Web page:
Making It Bigger
By 1996 - Nik Powell had become chairman of the EFA and Wim Wenders succeeded Ingmar Bergman as its president - it was decided to open the European Film Academy up to more than the former 99 members and for the industry as such. The members became the voting body thereby replacing the former jury system. And the Awards began to travel again, each city and country hosting the Awards over the years giving the Ceremony a distinct taste of its own culture: 1998 in London where Roberto Benigni jumped across the seats to accept the European Film 1998 for La Vita è bella, 2000 in Paris where Rupert Everett (in French) and Antoine de Caunes (in English) led through the soirée at the Theatre National de Chaillot, 2002 in Rome where Pedro Almodóvar’s Hable con ella received a total of five awards, 2004 in Barcelona where Juanjo Puigcorbé and Maria de Medeiros hosted the Premios del Cine Europeo and, most recently, 2006 in Warsaw where Roman Polanski received a Lifetime Achievement Award in a ceremony hosted by Sophie Marceau and Maciej Stuhr. Every second year, the Awards return to Berlin, home of the European Film Academy, and it was here that the young German (Catalan) actor Daniel Brühl won two awards for his role as the son in GOOD BYE, LENIN! And that Claude Chabrol and Sean Connery received standing ovations when accepting their awards for Lifetime Achievement (2003 and 2005). The Awards Ceremony now annually brings together 1,400 guests - winners and nominees, the stars of European cinema, the members of the European Film Academy, the international media. Over 20 international TV stations and a crowd of photographers follow the arrivals of the stars at the red carpet and the ceremony is broadcast to 40 countries world-wide. The European Film Awards have become established as a highlight on the annual cultural agenda.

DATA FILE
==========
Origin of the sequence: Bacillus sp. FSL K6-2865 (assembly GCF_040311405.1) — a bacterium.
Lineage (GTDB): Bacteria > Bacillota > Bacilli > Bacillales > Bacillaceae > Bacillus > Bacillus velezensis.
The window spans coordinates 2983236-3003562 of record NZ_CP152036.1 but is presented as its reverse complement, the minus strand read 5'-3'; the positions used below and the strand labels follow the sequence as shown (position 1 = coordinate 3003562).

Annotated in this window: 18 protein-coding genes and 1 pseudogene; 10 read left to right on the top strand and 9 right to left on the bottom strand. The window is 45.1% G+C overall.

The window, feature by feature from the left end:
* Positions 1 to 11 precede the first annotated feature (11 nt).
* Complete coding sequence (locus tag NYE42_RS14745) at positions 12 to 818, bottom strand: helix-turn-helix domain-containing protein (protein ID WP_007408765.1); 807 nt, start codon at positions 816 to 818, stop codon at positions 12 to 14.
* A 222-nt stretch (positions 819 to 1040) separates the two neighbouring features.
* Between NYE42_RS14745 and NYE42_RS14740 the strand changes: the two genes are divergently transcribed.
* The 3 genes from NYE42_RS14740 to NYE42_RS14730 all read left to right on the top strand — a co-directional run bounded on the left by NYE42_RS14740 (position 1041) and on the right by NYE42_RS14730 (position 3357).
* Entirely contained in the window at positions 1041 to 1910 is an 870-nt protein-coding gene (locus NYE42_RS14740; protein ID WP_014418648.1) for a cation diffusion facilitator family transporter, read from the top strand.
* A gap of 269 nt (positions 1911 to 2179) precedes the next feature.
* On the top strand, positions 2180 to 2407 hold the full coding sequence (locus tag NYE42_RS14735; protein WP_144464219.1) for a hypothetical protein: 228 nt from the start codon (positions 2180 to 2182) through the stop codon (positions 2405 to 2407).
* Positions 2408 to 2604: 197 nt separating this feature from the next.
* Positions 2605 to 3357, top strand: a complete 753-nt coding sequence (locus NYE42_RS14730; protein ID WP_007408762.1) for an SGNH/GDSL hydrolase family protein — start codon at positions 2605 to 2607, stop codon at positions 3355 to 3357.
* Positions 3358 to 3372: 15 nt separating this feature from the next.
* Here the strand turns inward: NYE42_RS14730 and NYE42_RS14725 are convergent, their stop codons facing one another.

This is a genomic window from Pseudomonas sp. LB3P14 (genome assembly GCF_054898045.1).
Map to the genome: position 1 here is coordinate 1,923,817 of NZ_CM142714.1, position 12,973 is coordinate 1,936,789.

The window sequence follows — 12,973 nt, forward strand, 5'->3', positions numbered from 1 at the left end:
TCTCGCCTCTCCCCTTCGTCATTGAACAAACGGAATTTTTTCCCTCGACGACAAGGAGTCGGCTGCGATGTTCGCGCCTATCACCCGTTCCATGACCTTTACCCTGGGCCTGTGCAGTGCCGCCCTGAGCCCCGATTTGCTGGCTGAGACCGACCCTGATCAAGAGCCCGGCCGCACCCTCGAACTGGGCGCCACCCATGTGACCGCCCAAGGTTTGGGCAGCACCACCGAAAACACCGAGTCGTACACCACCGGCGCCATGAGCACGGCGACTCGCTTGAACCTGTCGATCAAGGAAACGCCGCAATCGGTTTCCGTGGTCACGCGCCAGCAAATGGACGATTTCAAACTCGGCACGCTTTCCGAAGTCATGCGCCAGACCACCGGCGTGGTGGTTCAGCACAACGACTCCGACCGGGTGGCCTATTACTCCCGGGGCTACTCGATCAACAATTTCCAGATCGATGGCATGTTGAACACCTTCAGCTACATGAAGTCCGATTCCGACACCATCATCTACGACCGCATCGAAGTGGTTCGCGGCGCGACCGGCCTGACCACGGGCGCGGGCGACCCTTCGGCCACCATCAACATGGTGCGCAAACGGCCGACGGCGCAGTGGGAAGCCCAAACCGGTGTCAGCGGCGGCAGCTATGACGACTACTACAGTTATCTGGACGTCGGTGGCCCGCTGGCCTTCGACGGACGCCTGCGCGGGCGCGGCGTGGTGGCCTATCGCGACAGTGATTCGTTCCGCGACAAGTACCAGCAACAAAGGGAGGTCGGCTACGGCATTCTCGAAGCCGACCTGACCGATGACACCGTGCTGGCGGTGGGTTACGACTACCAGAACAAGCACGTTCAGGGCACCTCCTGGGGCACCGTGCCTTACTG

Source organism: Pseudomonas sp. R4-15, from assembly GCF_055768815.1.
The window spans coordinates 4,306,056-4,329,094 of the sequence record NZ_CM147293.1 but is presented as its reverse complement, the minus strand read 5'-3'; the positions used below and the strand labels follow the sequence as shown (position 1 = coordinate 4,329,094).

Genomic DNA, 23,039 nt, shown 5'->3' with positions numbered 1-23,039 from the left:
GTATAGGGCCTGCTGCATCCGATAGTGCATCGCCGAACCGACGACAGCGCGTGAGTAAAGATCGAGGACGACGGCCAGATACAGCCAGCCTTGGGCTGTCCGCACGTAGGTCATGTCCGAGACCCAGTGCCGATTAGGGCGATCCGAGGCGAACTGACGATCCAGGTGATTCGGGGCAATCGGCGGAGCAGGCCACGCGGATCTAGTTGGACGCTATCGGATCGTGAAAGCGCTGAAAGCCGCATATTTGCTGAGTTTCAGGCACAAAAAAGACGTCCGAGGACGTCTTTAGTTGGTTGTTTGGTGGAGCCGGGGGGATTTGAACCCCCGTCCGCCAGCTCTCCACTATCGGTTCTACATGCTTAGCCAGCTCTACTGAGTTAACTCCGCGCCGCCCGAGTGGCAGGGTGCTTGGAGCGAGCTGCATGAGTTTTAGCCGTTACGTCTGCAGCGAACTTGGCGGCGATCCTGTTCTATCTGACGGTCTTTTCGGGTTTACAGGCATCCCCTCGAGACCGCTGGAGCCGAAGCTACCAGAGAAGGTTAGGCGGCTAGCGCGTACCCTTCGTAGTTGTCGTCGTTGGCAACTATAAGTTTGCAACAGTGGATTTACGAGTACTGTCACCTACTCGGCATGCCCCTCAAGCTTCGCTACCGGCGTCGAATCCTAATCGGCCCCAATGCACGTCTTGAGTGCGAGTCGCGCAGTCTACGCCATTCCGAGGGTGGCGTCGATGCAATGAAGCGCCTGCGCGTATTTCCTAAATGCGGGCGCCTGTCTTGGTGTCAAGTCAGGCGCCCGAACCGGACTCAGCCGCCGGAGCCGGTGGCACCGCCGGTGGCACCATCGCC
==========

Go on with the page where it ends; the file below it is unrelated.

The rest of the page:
The 20th Anniversary
In 2007, the Awards Ceremony again returned to Berlin to celebrate their 20th anniversary! As a kick-off, the Flemish Radio Orchestra under Dirk Brossé gave a special concert with European film composers in concert at Berlin’s historical theatre Admiralspalast. The ceremony itself was hosted by French actress Emmanuelle Béart and German actor Jan Josef Liefers and included the legendary Finnish band Leningrad Cowboys, known around the world from various films by Aki Kaurismäki. As a special tribute on occasion of the 20th European Film Awards, founding members Liv Ullmann, Jeanne Moreau, Jiří Menzel, Henning Carlsen, David Rose, Jörn Donner, Lord David Puttnam, István Szabó, Manoel de Oliveira, Peter Lilienthal and Wim Wenders were presented with a special momento - they all received engraved stones from the island of Faro, Ingmar Bergman’s refuge, where he spent his last years. Europe’s oldest still active filmmaker, Portuguese director Manoel de Oliveira also received a special honorary award.